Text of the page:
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Spotlight: Do the Right Thing

Early on in the new Denzel Washington/Russell Crowe gangster flick American Gangster, Crowe’s Detective Richie Roberts makes a crucial decision. When he and his partner stumble upon a car filled with a million dollars of drug money in it, he is adamant that they take the money back to the precinct instead of pocketing it themselves. His partner argues they have to keep it for themselves, because if they turn it in—which is the opposite of what half the cops in New York would do—then they’ll be ostracized by their own.

In the end, Roberts wins the argument, but his partner’s words prove prophetic. Their colleagues give them evil glares and talk behind their backs, and in one scene where Roberts calls for backup, he is denied support once he identifies himself. By doing the right thing, Roberts ends up standing out in a crowd of officers of the law who are more interested in lining their pockets than in doing genuine police work.

Throughout the film, people continue to bring up the subject of the money. In one case, when Roberts is holding the first meeting of the newly created New York City branch of the Drug Enforcement Agency (DEA), someone asks if Roberts and his partner really turned in a million dollars. He responds in the affirmative and asks if anyone has a problem with that—and everyone raises their hands. At this point, all the people in the room—including Roberts—proceed to have a good laugh about the subject before moving on, but there’s something sad about a situation where a person can be ridiculed for doing the right thing as though this makes him some kind of idiot.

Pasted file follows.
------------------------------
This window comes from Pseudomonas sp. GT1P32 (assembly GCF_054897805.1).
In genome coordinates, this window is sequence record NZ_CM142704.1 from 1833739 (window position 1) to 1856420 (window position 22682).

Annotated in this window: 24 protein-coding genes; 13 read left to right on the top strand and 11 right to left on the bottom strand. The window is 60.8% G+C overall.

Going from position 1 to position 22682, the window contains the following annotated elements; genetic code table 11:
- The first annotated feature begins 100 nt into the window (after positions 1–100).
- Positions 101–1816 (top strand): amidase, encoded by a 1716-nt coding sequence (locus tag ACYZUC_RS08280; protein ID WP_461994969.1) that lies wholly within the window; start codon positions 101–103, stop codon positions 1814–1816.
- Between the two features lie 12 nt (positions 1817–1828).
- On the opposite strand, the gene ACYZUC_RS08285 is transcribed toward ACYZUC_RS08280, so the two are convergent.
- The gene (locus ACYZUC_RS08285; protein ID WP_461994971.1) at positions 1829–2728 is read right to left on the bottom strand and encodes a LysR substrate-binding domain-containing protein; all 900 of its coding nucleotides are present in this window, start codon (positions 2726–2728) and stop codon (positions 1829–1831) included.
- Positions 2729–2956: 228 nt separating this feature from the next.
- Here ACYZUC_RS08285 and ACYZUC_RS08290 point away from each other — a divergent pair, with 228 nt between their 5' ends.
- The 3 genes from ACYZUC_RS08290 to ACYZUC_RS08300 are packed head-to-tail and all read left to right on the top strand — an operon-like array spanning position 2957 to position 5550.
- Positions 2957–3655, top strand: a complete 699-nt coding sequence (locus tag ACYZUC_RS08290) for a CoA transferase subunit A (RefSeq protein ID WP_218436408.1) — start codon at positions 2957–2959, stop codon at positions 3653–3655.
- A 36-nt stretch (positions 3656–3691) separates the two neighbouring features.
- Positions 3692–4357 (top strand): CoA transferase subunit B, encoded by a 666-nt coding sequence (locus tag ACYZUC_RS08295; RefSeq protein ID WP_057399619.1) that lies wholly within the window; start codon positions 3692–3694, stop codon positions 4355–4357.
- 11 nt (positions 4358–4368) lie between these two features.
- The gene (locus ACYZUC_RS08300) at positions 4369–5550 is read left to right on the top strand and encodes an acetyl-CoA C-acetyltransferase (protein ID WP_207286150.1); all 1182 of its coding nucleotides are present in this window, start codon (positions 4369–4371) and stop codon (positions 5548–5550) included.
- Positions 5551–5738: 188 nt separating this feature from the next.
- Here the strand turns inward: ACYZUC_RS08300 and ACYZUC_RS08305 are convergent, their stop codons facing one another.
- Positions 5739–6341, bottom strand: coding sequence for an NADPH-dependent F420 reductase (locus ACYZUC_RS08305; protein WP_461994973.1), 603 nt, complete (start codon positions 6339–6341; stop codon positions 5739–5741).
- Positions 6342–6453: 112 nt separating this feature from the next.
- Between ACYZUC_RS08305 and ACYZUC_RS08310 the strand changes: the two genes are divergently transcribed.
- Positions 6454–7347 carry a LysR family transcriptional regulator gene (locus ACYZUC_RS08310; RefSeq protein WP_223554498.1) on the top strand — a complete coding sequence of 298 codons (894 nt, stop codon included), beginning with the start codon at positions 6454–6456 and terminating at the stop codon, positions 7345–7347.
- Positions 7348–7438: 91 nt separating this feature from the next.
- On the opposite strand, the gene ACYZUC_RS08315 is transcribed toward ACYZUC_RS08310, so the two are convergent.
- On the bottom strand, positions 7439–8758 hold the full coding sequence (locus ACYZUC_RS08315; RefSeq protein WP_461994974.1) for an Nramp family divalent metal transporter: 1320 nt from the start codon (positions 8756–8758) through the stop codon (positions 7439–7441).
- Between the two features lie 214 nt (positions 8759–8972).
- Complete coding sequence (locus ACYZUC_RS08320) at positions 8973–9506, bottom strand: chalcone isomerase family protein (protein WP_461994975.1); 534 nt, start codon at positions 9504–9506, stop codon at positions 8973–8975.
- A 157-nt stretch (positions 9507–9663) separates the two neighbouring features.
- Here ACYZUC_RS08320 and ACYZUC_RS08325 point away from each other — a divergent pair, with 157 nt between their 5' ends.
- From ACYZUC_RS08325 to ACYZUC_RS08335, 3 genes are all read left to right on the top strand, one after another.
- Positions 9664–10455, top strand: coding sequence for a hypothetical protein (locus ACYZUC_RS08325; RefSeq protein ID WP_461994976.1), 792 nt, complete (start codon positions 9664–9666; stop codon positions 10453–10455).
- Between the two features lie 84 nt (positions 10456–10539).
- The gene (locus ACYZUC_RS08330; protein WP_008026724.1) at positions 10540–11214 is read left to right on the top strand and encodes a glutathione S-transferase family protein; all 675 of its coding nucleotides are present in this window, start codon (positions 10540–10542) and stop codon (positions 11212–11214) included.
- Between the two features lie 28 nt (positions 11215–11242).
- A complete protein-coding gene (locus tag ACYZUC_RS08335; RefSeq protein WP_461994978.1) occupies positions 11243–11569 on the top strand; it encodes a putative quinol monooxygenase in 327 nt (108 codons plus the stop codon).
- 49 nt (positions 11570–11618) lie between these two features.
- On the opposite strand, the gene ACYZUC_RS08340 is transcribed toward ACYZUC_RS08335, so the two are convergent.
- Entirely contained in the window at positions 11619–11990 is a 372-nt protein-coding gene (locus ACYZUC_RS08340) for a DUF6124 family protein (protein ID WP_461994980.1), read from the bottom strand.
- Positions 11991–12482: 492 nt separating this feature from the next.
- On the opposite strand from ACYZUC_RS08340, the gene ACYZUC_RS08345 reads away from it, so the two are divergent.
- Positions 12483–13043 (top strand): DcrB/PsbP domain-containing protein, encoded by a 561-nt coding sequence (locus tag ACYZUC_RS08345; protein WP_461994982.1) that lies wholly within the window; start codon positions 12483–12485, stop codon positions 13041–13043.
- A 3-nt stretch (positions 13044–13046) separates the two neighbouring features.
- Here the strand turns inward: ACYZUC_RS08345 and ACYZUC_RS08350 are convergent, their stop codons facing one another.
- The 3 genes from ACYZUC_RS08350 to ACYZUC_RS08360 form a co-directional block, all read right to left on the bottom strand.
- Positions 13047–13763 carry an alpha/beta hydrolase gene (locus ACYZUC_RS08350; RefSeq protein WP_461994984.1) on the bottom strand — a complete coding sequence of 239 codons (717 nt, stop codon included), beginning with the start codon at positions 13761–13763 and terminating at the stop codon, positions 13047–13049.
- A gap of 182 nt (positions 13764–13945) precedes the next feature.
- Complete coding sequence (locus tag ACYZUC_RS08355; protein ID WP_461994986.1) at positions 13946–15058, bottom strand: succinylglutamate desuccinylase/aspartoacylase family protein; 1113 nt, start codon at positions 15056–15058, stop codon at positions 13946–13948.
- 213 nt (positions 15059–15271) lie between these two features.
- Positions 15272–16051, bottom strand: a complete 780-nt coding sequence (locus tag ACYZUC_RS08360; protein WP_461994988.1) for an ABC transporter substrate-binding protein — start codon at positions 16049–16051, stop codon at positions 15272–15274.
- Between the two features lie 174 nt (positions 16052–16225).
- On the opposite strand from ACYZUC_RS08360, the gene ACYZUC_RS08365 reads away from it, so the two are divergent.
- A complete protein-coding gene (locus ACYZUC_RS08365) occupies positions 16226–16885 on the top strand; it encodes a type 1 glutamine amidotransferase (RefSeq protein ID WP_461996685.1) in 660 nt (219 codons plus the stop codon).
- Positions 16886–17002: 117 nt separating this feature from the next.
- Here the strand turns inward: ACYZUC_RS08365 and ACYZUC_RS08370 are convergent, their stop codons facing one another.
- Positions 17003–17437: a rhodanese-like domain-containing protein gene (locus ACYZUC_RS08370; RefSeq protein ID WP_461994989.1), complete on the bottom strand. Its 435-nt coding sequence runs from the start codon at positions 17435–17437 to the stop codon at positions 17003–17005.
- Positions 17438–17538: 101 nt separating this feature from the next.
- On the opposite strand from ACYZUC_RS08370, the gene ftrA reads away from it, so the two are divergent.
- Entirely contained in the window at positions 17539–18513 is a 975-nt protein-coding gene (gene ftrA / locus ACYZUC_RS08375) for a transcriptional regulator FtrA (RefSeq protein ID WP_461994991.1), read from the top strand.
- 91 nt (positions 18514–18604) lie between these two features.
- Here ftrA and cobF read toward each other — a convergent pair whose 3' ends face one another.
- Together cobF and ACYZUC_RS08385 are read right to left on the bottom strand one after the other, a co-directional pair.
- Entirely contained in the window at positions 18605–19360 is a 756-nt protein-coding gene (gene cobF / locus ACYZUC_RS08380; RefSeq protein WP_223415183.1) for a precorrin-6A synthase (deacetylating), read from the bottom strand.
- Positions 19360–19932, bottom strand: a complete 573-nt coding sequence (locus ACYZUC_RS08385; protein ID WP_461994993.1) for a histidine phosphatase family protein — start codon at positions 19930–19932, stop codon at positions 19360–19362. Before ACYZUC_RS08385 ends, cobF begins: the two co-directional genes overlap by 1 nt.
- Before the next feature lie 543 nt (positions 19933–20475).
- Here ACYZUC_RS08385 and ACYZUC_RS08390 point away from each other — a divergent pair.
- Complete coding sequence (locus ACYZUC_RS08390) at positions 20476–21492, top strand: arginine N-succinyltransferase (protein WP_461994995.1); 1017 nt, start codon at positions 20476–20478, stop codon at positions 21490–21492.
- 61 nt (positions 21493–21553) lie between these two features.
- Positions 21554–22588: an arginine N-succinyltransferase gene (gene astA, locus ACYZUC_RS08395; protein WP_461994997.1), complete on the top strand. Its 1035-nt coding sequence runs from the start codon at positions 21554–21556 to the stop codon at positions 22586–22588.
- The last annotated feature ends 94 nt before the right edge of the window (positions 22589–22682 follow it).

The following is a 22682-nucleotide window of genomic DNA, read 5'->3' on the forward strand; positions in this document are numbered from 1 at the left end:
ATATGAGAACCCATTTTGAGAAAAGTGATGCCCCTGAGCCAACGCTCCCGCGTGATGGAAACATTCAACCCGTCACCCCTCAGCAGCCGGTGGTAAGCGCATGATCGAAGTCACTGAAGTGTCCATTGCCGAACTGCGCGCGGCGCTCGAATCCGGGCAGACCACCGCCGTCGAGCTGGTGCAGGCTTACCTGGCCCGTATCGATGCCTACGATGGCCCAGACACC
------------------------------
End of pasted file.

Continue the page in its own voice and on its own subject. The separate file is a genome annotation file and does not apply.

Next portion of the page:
Every day we have choices to make. Sometimes they are mundane (paper or plastic?), sometimes they are enormous (closed casket or open?), but ultimately, even if no one else knows about the choices we make, we will always know and we will have to live with them.

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In one of the movie’s final scenes, when Washington’s gangster, Frank Lucas, and Roberts meet face to face, Lucas asks him if he would pass up the money again. Lucas follows this up by pointing out the likelihood that although he did not take the money, someone else on the force did. Roberts responds that even if this is the case, at least his conscience is clear.

It should not be so surprising when someone stands up and displays principles simply because many of the people around them do not hold these values, but oftentimes that is exactly what happens. And even if the good we do only gives someone else the chance to make the wrong decision we weren’t willing to make, at least we can know that in that situation, at that moment, we passed the test that was before us. Maybe someone else will see us. Maybe they will be given reason to stop and think about how they would react in a similar situation. Maybe that instance will give them the strength they need to make the right decision when their test comes.

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